From fringe to front row: Congresswoman Greene rises in GOP
Marjorie Taylor Greene took her seat directly behind Republican House leader Kevin McCarthy, a proximity to power for the firebrand congresswoman that did not go unnoticed, as he unveiled the House GOP’s midterm election agenda in Pennsylvania.
Days later, she appeared on stage warming up the crowd for Donald Trump, when the former president rallied voters in Michigan to cast ballots for Republicans, including for control of Congress.
Once shunned as a political pariah for her extremist rhetoric, the Georgia congresswoman who spent her first term in the House stripped of institutional power by Democrats is being celebrated by Republicans and welcomed into the GOP fold. If Republicans win the House majority in the November election, Greene is poised to become an influential player shaping the GOP agenda, an agitator with clout.
“No. 1, we need to impeach Joe Biden. No. 2, We need to impeach Secretary Mayorkas. And No. 3, we should impeach Merrick Garland,” Greene told The Associated Press outside the U.S. Capitol. Alejandro Mayorkas is the secretary of the Department of Homeland Security and Garland the attorney general.
Scolding the media for having been “wrong about me” from the start, she said those who know better “take me very seriously.”
“I’m going to be a strong legislator and I’ll be a very involved member of Congress,” she predicted. “I know how to work inside, and I know how to work outside. And I’m looking forward to doing that.”
This is the outlook for the Republican Party in the Trump era, the normalizing of once fringe figures into the highest ranks of political power. It’s a sign of the GOP’s rightward drift that Greene’s association with extremists and nationalists, violent rhetoric and remarks about Jewish people have found a home in elected office. Her ascent brings into focus the challenge ahead for McCarthy, whose GOP ranks are filling with far-right political stars with the potential to play an oversized role in setting the policies, priorities and tone of the new Congress.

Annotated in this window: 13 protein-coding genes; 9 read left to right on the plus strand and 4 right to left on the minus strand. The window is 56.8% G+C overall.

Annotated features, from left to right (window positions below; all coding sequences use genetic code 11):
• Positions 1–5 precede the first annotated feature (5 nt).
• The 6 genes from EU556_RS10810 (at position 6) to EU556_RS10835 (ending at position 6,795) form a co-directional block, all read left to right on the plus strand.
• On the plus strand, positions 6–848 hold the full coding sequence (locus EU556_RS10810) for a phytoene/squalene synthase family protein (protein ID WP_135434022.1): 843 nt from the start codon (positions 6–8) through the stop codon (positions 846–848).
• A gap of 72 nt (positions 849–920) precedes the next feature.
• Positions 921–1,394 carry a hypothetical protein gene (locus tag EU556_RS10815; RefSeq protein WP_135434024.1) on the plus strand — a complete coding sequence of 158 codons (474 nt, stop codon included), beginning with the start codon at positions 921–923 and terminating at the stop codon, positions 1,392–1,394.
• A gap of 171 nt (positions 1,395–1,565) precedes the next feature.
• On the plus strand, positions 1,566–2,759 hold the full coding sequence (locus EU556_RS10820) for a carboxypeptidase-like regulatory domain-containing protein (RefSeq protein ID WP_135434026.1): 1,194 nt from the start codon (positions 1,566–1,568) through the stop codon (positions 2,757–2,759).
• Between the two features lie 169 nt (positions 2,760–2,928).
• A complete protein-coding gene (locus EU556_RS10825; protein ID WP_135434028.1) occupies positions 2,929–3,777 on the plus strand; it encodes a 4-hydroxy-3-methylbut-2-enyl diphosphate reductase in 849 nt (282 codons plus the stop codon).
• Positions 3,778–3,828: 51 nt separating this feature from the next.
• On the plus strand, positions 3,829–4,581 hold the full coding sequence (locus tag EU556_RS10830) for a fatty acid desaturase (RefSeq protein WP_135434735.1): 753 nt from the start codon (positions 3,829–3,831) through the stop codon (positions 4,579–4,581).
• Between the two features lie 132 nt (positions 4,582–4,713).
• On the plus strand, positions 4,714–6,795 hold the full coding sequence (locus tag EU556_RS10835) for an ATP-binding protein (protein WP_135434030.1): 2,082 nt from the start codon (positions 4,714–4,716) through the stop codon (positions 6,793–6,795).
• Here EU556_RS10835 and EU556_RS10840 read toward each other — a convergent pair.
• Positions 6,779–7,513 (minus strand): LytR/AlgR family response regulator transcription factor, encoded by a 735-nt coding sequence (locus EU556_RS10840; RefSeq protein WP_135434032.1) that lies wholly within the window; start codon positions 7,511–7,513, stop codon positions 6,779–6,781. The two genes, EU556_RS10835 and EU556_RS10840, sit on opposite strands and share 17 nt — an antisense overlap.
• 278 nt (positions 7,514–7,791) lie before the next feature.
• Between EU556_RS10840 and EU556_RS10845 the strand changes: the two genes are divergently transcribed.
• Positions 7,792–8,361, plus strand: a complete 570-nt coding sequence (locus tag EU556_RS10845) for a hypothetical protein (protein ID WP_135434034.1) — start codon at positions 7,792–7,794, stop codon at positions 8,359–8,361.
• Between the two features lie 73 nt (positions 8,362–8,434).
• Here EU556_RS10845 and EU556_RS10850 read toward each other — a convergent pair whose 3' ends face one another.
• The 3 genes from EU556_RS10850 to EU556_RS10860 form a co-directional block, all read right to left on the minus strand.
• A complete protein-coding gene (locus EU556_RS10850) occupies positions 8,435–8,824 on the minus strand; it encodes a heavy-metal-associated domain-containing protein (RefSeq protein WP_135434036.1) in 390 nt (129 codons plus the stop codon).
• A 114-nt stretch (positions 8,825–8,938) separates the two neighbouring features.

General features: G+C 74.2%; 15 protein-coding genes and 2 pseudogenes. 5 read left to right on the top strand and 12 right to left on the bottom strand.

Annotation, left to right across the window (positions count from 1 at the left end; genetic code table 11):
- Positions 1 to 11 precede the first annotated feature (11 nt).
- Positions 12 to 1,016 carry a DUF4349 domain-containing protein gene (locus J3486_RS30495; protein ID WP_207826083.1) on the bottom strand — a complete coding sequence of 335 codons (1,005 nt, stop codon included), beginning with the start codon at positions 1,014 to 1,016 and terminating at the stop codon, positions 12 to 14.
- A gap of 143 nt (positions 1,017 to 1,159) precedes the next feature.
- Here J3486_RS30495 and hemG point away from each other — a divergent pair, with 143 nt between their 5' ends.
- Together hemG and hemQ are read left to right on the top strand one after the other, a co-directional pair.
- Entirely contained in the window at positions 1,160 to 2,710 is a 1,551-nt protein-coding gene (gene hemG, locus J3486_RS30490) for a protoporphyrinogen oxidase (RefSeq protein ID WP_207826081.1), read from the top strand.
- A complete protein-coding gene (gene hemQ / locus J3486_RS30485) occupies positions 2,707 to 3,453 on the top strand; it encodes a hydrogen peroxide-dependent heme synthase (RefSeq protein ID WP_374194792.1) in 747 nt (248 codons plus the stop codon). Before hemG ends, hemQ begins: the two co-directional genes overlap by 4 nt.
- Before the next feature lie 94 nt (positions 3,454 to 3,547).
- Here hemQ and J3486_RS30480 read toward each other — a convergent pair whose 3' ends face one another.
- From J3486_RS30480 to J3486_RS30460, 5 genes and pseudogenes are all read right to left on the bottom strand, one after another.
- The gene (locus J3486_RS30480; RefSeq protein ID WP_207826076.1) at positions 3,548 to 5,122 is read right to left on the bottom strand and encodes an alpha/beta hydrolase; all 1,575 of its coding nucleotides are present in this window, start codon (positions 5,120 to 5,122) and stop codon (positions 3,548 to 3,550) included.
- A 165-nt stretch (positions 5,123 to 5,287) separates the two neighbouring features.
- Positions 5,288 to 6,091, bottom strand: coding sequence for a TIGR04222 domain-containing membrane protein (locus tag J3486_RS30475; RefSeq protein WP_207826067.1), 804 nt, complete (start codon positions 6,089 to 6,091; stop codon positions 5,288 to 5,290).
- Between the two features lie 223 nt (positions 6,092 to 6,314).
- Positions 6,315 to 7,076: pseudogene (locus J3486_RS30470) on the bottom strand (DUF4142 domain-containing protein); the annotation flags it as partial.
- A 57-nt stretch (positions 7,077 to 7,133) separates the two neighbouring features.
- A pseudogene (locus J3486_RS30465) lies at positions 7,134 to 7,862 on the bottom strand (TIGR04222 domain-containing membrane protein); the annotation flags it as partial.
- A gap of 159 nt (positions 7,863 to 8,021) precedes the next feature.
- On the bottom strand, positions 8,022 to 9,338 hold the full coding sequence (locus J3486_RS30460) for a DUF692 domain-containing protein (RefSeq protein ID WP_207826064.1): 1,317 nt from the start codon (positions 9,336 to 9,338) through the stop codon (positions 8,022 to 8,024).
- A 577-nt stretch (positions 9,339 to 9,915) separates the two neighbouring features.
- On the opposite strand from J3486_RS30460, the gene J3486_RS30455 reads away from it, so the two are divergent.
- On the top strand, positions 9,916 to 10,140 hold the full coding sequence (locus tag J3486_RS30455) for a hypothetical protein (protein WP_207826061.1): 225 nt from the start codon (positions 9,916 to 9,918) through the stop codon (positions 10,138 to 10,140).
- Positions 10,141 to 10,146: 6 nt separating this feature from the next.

“I’ve said for a long time there’s a battle for the heart and soul of the Republican Party,” said Majority Leader Steny Hoyer, the No. 2 Democrat in the House, at a briefing ahead of the midterm elections.
When the congresswoman says outlandish things — as she did at the Trump rally earlier this month claiming “Democrats want Republicans dead, and they’ve already started the killings” — few Republican leaders dare a public or private rebuke of such incendiary language. In this case, she was exaggerating two local incidents involving politics, one that ended tragically in a fatality.
Greene’s political currency stretches beyond her massive social media following and her ability to rake in sizable sums from donors. Her proximity to Trump makes her a force that cannot be ignored by what’s left of her mainstream GOP colleagues.
McCarthy’s allowance for Greene to sit front and center with leadership for the campaign rollout was not by accident but design. The Republican lawmakers in attendance celebrated her presence, calling it a sign of the GOP’s “big tent” that welcomes all comers. But Greene’s arrival also signaled a stark normalizing of the most extreme elements in the Republican Party.
Longtime political strategist Rick Wilson, a former Republican who left the party in the Trump era, calls Greene’s brand of politics “government by trolling” that marks a dangerous new era for the GOP and will make it difficult to govern. McCarthy is in line to become House speaker if Republicans regain the majority.